Ms Troughton: No, I have not. If that is what they want, that is fine. However, the guys with pubs are having a hard enough time at the moment. To me, a taproom is in opposition to a pub. The pub owners have paid their rent and rates for years and years, and I do not want to stand on their toes. I am not trying to take away their trade, nor am I trying to encourage people to come here instead of going there. I feel that what we are doing should work in alignment with the off-licences and the bars. I am sorry; I just do not see the need for a taproom. Taprooms end up selling products other than their own, and therefore — I could be wrong — it is not strictly a producer's licence. I have no interest in selling somebody else's product, because the story is here, and it is about our products.

Ms Armstrong: OK. You talked about selling a sealed product that is to be consumed off the premises. At present, what is the barrier to you guys having your own off-licence?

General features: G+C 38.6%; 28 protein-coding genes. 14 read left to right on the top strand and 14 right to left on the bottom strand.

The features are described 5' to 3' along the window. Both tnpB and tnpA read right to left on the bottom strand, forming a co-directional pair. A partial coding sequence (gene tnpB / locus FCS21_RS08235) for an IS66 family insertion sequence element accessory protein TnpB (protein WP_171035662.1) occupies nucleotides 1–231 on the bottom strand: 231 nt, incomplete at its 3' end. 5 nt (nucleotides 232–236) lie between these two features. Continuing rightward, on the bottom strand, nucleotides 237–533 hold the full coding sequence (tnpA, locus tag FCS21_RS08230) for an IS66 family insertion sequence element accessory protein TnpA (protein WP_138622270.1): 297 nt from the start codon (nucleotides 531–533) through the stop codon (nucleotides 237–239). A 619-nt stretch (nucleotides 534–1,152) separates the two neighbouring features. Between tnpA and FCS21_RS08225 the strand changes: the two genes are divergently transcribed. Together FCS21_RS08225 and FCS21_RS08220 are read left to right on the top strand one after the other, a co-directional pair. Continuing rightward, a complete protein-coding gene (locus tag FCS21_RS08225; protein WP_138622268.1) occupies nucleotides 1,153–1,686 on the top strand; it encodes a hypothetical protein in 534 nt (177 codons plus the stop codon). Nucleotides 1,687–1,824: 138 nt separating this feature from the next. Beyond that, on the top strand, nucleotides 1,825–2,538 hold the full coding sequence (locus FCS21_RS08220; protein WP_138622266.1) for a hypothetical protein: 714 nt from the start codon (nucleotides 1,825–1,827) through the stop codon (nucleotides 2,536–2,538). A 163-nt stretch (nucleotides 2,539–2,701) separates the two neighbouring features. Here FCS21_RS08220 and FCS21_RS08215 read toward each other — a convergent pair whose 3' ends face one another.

Ms Troughton: Money. I have already spent £800,000 putting in a processing and bottling plant. We reckon that it would cost another £100,000 to put in an off-licence. I do not have it.

Ms Armstrong: What is that cost? Is it the cost of purchasing the licence?

Ms Troughton: Yes, that is what we are led to believe. When we enquire, that is what we are told. If there was a cheap off-licence going, yes, by all means, but we want to sell only our own product. I do not want a distributor's lorry driving in here and offloading its whiskey, gin and whatever. I just want to be able to sell our own product; that is all. A full off-licence is not what I need. If it were possible to have one at a reasonable rate, we would have had one long ago. Believe it or not, most of what I read out to you is what I read out at Stormont in 2016. We started in 2006, and I have been fighting for this ever since. Please, just give me a licence.